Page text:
Buy Of The Week: Kennington

It wouldn't look out of place in the countryside, but a flexible family home in SE11 is just a short step away from Westminster
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The Independent Online

The SE11 postcode, in Kennington, represents one of London's most diverse, interesting and historical areas. Whether you live in a Sixties high-rise, a loft apartment or one of the many pretty Georgian properties in Walcot Square, Cleaver Square or West Square, Kennington is a magnet for those who want to be close to the centre of town. This explains its popularity with MPs, as well as young families with parents who want to be able to nip into work in central London and not have to face a big commute.

The SE11 postcode, in Kennington, represents one of London's most diverse, interesting and historical areas. Whether you live in a Sixties high-rise, a loft apartment or one of the many pretty Georgian properties in Walcot Square, Cleaver Square or West Square, Kennington is a magnet for those who want to be close to the centre of town. This explains its popularity with MPs, as well as young families with parents who want to be able to nip into work in central London and not have to face a big commute.

Bordering Stockwell and Vauxhall, Kennington has made the transition in recent years from an uncompromising urban sprawl into a more villagey location, with bars, restaurants and delis popping up in response to the needs of its younger population. In terms of both landmarks and transport, Kennington has a lot going for it. It's home to the Imperial War Museum and the new MI6 building, and is just around the corner from England's largest cricket ground, The Oval, which has a capacity of 16,500.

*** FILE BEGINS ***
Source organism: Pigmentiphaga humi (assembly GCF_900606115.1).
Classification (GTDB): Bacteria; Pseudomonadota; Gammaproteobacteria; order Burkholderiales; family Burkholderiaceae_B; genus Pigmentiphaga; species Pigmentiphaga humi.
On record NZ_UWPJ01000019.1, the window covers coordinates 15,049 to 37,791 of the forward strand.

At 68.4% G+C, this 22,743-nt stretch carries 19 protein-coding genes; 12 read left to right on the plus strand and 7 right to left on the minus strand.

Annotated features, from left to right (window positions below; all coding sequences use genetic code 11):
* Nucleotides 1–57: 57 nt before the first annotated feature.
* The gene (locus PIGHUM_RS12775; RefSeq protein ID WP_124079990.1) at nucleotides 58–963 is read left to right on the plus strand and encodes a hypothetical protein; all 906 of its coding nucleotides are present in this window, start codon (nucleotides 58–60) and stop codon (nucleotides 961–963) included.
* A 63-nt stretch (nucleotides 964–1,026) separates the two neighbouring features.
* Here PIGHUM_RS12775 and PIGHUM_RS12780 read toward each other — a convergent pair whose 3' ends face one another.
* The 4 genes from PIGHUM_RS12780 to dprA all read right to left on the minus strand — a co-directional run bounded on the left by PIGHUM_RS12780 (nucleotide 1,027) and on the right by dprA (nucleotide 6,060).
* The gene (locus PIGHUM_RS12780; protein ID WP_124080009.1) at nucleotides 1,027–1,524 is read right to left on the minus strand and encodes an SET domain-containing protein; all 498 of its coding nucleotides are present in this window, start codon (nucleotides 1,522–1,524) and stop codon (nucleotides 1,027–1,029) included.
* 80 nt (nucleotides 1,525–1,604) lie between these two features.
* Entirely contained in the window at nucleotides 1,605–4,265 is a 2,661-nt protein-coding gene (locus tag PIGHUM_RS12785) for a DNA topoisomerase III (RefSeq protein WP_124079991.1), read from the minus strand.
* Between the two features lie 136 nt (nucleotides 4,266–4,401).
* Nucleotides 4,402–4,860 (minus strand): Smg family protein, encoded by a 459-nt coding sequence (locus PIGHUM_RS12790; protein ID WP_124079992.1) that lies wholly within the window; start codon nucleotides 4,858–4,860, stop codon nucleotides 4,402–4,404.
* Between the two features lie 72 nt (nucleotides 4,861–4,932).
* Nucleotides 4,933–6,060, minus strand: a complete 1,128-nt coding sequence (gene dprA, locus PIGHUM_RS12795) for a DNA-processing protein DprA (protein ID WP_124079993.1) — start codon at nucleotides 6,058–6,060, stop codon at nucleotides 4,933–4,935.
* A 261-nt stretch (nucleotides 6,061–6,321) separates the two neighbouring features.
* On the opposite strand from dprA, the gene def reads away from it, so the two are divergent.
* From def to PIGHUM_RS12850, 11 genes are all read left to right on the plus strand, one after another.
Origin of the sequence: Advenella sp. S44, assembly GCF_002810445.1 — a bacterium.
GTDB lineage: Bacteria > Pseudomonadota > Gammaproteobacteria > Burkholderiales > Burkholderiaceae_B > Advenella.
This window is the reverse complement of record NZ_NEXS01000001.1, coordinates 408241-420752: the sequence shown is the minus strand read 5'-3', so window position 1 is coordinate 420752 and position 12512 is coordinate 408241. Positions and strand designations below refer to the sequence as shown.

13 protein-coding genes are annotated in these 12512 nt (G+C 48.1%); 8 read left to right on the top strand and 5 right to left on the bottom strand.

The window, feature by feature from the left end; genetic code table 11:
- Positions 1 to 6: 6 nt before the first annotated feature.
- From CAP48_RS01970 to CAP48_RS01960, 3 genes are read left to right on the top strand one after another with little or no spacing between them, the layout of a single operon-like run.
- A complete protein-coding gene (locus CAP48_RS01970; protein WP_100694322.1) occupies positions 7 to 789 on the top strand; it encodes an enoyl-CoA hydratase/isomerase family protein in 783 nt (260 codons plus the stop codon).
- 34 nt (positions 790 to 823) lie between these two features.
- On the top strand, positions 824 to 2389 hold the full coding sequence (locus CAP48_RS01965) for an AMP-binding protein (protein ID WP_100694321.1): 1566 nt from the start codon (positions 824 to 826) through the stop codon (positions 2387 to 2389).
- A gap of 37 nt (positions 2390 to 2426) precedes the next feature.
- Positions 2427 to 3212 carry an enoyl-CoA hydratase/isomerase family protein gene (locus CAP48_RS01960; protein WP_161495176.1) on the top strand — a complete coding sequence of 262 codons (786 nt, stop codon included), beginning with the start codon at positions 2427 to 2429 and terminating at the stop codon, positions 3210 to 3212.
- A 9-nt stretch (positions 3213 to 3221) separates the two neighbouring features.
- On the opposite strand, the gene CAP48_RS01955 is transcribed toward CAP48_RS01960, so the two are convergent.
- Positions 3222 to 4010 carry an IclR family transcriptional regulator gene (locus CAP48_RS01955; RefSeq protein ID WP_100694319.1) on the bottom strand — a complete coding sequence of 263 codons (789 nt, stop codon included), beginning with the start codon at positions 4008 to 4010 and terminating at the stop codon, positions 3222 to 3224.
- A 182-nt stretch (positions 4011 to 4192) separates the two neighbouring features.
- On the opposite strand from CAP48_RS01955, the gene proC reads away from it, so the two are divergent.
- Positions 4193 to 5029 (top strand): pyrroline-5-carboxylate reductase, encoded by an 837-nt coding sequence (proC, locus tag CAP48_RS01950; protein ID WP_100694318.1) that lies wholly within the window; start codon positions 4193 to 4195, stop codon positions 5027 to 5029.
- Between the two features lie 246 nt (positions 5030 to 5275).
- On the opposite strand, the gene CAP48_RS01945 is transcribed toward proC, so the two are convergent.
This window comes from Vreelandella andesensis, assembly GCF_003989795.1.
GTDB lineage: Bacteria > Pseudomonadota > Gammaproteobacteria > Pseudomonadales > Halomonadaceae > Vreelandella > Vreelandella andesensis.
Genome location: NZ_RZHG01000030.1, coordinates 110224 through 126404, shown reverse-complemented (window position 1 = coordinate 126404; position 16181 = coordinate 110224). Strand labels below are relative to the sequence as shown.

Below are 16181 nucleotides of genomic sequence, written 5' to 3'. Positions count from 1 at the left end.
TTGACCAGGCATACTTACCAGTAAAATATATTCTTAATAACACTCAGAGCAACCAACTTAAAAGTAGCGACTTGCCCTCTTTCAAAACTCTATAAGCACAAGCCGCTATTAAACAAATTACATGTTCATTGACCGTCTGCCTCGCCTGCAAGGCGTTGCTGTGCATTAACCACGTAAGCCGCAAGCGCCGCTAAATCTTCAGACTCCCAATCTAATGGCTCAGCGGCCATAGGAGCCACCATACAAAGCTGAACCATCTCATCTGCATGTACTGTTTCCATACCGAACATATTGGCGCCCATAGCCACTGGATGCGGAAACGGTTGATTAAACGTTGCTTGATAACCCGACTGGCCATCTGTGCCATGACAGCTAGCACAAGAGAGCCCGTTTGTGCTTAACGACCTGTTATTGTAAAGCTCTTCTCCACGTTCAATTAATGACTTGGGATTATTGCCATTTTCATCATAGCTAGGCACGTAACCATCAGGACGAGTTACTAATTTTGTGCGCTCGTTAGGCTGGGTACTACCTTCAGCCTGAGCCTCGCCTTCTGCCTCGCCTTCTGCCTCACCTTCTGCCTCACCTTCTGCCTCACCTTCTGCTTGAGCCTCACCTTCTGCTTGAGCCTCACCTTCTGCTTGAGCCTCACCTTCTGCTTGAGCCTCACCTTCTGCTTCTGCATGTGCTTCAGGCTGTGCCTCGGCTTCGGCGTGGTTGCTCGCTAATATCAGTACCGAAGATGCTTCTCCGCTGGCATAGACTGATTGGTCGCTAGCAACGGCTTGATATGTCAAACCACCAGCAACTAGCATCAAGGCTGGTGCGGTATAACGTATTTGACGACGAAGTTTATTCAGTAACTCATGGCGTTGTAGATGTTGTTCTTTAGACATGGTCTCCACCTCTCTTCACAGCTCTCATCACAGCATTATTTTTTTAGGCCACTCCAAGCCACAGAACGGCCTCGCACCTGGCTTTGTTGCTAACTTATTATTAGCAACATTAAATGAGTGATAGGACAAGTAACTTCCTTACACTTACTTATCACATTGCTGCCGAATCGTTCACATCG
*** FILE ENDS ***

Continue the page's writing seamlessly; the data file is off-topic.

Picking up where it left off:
Getting straight into town is simple and direct: there are buses galore, and as well as nearby Vauxhall and Elephant and Castle main-line stations, there are also three Northern Line tube stations on the doorstep. The area is dominated by three main roads, Kennington Road, Kennington Park Road and Kennington Lane, the last of which leads to a private gated mews.

With four bedrooms, 34ft reception room, countrified garden and off-street parking, The Old Forge, currently on the market with Wooster and Stock, might give even the diehard country commuter the smallest twinge of envy. Originally converted from an 1890 forge, the building has been turned into a living space for an urban family. As well as a ground floor containing the massive reception room, kitchen, two bedrooms and two bathrooms, the incredibly high ceiling height has allowed for a mezzanine level (ideal for guests), with another bedroom, a bathroom and a study off the galleried landing. There is also a first floor proper, with another bedroom and bathroom with a dramatic sunken bath.

When Sue Welland bought the building in 1995, it had most recently been in use as an estate agent's offices. She bought the property with a group of friends as a part of a job lot of properties in the area, which included a large Georgian house and part of another building nearby.